Latitude of Disclosure

Knowing how to develop an organizational communication strategy is a key ingredient for leading people through any season of transition. Take a look at the picturatitudee below.

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Proximity to You – These concentric circles represent the various groups you will interact with in your life and ministry.

Level of Disclosure – The colored areas illustrate the appropriate levels of disclosure for the circles you are communicating with. You can say anything you want at any time. The question, however, is what should you say in each context.

The Black Dot is you. There are no boundaries to the things you can say to yourself. I do think it is important to remind you of Paul’s words – “take every thought captive and make it obedient to Christ.” (2 Corinthians 10:5, ESV) This season of your ministry is too important to lose the spiritual battle raging in your mind.

The Red Circles represent the people you can let your guard down with. These are family and close, personal friends. These are the people you can vent to, cry in front of and dream with. Even though there is much freedom in this circle be careful not to go beyond the bounds of what is appropriate.

A fool lets it all hang out; a sage quietly mulls it over – Proverbs 29:11, MSG

The Orange Circles refer to the group(s) identified in your by-laws as being tasked with providing oversight for the ministry. The people involved in this circle are the ones that help you navigate the Develop and Design phases.

A good word to describe the tone of meetings in this circle is DEVELOPMENTAL. It can take a while for those in this circle to gain clarity on the best way to move forward in the planning process.

Yellow Circle people are staff, committee members, core volunteers, strategic partners, high capacity and long-term donors. Yellow Circle people are core leaders.

From a practical standpoint this circle is too big to be involved with developing the succession planning strategy. That is the responsibility of the Orange Circle. Yellow Circle people will help fill in any blind spots your team may have overlooked. Because of this the tone for meetings with Yellow Circle people is IMPLEMENTATION.

The Green Circles represent everyone not mentioned above. The ultimate goal of organizational communication is effective movement. For the transition plan to work everyone needs to understand his or her role. Proverbs 29:18 says…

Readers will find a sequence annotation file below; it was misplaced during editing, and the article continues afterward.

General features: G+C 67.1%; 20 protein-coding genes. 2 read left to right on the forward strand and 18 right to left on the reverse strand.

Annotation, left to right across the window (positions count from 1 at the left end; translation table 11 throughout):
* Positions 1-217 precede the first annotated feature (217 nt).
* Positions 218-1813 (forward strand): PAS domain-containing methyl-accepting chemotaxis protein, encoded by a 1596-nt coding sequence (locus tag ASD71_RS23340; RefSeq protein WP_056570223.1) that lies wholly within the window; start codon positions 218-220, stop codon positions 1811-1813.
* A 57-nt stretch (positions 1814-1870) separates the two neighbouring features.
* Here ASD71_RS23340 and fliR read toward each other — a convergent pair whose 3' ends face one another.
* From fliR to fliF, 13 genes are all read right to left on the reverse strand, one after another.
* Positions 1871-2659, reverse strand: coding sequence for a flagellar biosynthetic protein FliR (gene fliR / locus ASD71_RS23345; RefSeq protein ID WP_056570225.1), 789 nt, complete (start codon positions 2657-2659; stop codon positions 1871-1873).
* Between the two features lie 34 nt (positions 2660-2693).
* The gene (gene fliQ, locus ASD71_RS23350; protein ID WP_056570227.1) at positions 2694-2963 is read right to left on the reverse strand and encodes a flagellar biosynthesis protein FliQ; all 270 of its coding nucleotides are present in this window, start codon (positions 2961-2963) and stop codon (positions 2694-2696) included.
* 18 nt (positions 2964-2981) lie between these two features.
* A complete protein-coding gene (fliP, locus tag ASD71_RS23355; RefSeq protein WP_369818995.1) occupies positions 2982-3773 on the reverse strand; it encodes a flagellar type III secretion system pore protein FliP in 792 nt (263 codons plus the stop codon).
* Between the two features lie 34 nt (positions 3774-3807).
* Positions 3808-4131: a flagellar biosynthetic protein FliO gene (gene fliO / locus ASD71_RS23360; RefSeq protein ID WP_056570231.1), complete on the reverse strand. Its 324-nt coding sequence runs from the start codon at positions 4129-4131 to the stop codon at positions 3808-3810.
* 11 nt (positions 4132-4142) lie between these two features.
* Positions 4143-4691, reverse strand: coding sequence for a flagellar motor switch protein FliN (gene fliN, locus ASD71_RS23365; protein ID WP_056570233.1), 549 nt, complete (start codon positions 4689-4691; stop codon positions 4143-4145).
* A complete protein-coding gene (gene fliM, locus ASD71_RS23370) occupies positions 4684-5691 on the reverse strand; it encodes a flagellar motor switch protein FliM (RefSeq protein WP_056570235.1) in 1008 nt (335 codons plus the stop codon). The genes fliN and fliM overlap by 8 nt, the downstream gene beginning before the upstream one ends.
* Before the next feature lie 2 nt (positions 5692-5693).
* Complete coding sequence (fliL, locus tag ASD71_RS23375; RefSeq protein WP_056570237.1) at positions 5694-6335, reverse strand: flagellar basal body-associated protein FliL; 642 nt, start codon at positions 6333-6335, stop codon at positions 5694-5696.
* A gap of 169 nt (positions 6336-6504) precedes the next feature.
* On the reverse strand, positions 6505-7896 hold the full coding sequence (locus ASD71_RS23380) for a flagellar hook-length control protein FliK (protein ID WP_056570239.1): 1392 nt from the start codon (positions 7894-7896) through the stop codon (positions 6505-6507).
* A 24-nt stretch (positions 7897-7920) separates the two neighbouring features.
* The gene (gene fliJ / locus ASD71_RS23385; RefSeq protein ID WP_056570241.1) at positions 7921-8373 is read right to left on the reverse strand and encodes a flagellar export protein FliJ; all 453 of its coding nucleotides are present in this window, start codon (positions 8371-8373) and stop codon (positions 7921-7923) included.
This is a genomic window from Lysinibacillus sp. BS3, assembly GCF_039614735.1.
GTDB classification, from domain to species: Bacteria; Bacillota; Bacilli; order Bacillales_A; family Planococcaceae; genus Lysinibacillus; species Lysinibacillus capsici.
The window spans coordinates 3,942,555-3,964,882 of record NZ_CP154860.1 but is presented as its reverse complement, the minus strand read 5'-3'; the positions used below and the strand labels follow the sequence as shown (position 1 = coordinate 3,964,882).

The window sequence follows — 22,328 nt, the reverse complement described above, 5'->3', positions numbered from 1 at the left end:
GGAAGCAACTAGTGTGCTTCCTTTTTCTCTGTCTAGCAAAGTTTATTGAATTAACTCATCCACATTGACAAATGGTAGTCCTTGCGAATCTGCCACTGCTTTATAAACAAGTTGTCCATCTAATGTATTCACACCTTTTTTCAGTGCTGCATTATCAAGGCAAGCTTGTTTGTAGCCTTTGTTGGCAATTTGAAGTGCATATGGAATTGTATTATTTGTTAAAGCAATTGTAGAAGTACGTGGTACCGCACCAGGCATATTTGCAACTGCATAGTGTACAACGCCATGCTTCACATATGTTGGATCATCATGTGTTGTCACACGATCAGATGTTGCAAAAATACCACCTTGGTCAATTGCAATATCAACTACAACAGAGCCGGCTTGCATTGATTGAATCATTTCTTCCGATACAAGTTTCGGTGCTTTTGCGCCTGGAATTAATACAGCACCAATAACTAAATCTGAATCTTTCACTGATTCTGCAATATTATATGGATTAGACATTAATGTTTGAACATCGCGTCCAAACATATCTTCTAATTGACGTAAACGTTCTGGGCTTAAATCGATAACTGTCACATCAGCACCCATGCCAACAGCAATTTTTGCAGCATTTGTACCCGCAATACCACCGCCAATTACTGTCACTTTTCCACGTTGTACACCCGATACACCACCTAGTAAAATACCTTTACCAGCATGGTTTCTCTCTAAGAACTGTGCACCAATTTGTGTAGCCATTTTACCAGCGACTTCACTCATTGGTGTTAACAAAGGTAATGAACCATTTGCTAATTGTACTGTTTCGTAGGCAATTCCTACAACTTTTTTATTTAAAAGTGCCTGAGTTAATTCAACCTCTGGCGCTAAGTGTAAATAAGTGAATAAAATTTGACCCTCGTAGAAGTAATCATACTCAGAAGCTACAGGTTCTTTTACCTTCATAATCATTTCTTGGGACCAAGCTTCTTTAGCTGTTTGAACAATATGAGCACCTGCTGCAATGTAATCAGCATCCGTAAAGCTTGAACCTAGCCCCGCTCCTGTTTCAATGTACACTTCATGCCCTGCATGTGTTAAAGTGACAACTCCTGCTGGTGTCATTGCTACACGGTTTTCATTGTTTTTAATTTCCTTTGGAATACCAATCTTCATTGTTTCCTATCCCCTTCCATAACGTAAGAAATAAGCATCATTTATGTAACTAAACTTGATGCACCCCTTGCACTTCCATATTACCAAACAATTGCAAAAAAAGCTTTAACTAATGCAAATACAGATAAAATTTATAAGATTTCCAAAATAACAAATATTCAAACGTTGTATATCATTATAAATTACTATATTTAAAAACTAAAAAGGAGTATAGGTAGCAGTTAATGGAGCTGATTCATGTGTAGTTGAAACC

“Where there is no prophetic vision the people cast off restraint, but blessed is he who keeps the law” – ESV

Green Circle people, generally speaking, help when and where they are needed. As the leader, your opportunity is to communicate a plan that provides clear guidance. Keep communication in these contexts fairly tight in scope with your primary tone being one of PARTICIPATION. Providing this group more information than needed will bring confusion.

There are things that are ok to say in an Orange Circle context that are inappropriate at best, irresponsible at worst, if said elsewhere. You will also want to consider the timing of your comments as it relates to the overall development and implementation of your succession planning strategy. The image below will help you visualize this concept.

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In closing, let me offer five questions to consider as you review the images above.

Question 1 – Who are the people in each circle?Question 2 – What does each circle need to know?

Question 3 – What does each circle need to do?

Question 4 – What is the best way to communicate with each circle?

Question 5 – When is the best time to communicate with each circle?

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Click to read “Preparing to Gather” or “Why? How? What?”